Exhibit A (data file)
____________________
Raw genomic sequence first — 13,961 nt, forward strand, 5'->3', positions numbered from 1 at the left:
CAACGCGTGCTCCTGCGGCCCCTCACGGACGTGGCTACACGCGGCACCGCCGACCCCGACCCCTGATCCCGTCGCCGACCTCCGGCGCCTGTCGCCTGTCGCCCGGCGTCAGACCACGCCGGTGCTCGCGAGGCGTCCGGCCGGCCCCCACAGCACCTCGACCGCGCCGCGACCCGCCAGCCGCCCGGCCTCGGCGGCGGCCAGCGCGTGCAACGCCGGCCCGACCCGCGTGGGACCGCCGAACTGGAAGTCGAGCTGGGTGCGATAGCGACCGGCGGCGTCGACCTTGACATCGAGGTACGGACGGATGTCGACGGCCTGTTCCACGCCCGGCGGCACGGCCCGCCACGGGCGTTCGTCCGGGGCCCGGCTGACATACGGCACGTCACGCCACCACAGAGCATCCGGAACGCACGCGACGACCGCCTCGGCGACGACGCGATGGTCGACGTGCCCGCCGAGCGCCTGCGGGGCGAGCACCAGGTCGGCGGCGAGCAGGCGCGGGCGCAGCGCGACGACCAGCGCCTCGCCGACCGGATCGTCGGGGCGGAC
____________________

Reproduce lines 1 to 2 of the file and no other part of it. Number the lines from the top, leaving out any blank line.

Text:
Raw genomic sequence first — 13,961 nt, forward strand, 5'->3', positions numbered from 1 at the left:
CAACGCGTGCTCCTGCGGCCCCTCACGGACGTGGCTACACGCGGCACCGCCGACCCCGACCCCTGATCCCGTCGCCGACCTCCGGCGCCTGTCGCCTGTCGCCCGGCGTCAGACCACGCCGGTGCTCGCGAGGCGTCCGGCCGGCCCCCACAGCACCTCGACCGCGCCGCGACCCGCCAGCCGCCCGGCCTCGGCGGCGGCCAGCGCGTGCAACGCCGGCCCGACCCGCGTGGGACCGCCGAACTGGAAGTCGAGCTGGGTGCGATAGCGACCGGCGGCGTCGACCTTGACATCGAGGTACGGACGGATGTCGACGGCCTGTTCCACGCCCGGCGGCACGGCCCGCCACGGGCGTTCGTCCGGGGCCCGGCTGACATACGGCACGTCACGCCACCACAGAGCATCCGGAACGCACGCGACGACCGCCTCGGCGACGACGCGATGGTCGACGTGCCCGCCGAGCGCCTGCGGGGCGAGCACCAGGTCGGCGGCGAGCAGGCGCGGGCGCAGCGCGACGACCAGCGCCTCGCCGACCGGATCGTCGGGGCGGAC